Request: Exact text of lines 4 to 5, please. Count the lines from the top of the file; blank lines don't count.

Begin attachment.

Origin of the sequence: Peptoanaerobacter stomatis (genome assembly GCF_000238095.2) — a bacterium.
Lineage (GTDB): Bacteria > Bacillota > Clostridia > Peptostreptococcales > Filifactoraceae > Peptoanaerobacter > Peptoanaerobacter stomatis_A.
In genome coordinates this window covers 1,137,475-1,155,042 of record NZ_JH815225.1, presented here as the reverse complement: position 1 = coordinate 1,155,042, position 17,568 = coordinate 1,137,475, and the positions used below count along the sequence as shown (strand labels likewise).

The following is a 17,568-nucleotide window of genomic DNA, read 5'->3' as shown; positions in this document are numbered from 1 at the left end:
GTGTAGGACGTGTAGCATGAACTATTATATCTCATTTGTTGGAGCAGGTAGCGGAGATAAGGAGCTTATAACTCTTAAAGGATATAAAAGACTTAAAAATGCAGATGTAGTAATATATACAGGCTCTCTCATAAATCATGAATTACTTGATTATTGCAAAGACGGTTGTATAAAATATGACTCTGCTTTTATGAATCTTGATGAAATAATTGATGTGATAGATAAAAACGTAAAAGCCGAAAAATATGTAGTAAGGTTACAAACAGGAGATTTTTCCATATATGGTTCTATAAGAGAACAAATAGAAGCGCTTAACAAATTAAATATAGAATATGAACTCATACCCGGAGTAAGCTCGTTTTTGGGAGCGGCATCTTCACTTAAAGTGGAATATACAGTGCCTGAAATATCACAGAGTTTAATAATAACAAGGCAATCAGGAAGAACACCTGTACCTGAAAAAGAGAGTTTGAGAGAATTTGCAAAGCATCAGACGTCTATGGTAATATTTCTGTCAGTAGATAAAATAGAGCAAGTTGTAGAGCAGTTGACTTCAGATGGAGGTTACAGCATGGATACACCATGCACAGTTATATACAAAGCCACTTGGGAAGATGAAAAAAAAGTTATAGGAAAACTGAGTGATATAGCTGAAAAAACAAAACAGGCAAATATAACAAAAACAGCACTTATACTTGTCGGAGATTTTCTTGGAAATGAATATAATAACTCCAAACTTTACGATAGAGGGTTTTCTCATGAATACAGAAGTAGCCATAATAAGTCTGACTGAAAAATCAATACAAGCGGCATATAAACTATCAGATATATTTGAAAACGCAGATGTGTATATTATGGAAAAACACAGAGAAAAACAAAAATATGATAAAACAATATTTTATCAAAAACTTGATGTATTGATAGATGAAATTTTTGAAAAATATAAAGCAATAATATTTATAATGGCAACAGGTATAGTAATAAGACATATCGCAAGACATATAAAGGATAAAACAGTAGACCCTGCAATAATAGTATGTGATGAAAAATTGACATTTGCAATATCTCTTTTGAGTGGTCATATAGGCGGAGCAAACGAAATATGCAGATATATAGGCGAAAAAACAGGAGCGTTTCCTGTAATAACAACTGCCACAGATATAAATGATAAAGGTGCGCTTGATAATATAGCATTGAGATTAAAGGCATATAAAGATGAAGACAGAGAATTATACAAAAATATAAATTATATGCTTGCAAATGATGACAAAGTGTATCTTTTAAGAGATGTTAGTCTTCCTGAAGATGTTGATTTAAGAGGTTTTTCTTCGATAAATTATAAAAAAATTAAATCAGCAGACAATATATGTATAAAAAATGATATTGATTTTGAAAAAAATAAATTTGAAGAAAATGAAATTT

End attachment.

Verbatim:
The following is a 17,568-nucleotide window of genomic DNA, read 5'->3' as shown; positions in this document are numbered from 1 at the left end:
GTGTAGGACGTGTAGCATGAACTATTATATCTCATTTGTTGGAGCAGGTAGCGGAGATAAGGAGCTTATAACTCTTAAAGGATATAAAAGACTTAAAAATGCAGATGTAGTAATATATACAGGCTCTCTCATAAATCATGAATTACTTGATTATTGCAAAGACGGTTGTATAAAATATGACTCTGCTTTTATGAATCTTGATGAAATAATTGATGTGATAGATAAAAACGTAAAAGCCGAAAAATATGTAGTAAGGTTACAAACAGGAGATTTTTCCATATATGGTTCTATAAGAGAACAAATAGAAGCGCTTAACAAATTAAATATAGAATATGAACTCATACCCGGAGTAAGCTCGTTTTTGGGAGCGGCATCTTCACTTAAAGTGGAATATACAGTGCCTGAAATATCACAGAGTTTAATAATAACAAGGCAATCAGGAAGAACACCTGTACCTGAAAAAGAGAGTTTGAGAGAATTTGCAAAGCATCAGACGTCTATGGTAATATTTCTGTCAGTAGATAAAATAGAGCAAGTTGTAGAGCAGTTGACTTCAGATGGAGGTTACAGCATGGATACACCATGCACAGTTATATACAAAGCCACTTGGGAAGATGAAAAAAAAGTTATAGGAAAACTGAGTGATATAGCTGAAAAAACAAAACAGGCAAATATAACAAAAACAGCACTTATACTTGTCGGAGATTTTCTTGGAAATGAATATAATAACTCCAAACTTTACGATAGAGGGTTTTCTCATGAATACAGAAGTAGCCATAATAAGTCTGACTGAAAAATCAATACAAGCGGCATATAAACTATCAGATATATTTGAAAACGCAGATGTGTATATTATGGAAAAACACAGAGAAAAACAAAAATATGATAAAACAATATTTTATCAAAAACTTGATGTATTGATAGATGAAATTTTTGAAAAATATAAAGCAATAATATTTATAATGGCAACAGGTATAGTAATAAGACATATCGCAAGACATATAAAGGATAAAACAGTAGACCCTGCAATAATAGTATGTGATGAAAAATTGACATTTGCAATATCTCTTTTGAGTGGTCATATAGGCGGAGCAAACGAAATATGCAGATATATAGGCGAAAAAACAGGAGCGTTTCCTGTAATAACAACTGCCACAGATATAAATGATAAAGGTGCGCTTGATAATATAGCATTGAGATTAAAGGCATATAAAGATGAAGACAGAGAATTATACAAAAATATAAATTATATGCTTGCAAATGATGACAAAGTGTATCTTTTAAGAGATGTTAGTCTTCCTGAAGATGTTGATTTAAGAGGTTTTTCTTCGATAAATTATAAAAAAATTAAATCAGCAGACAATATATGTATAAAAAATGATATTGATTTTGAAAAAAATAAATTTGAAGAAAATGAAATTT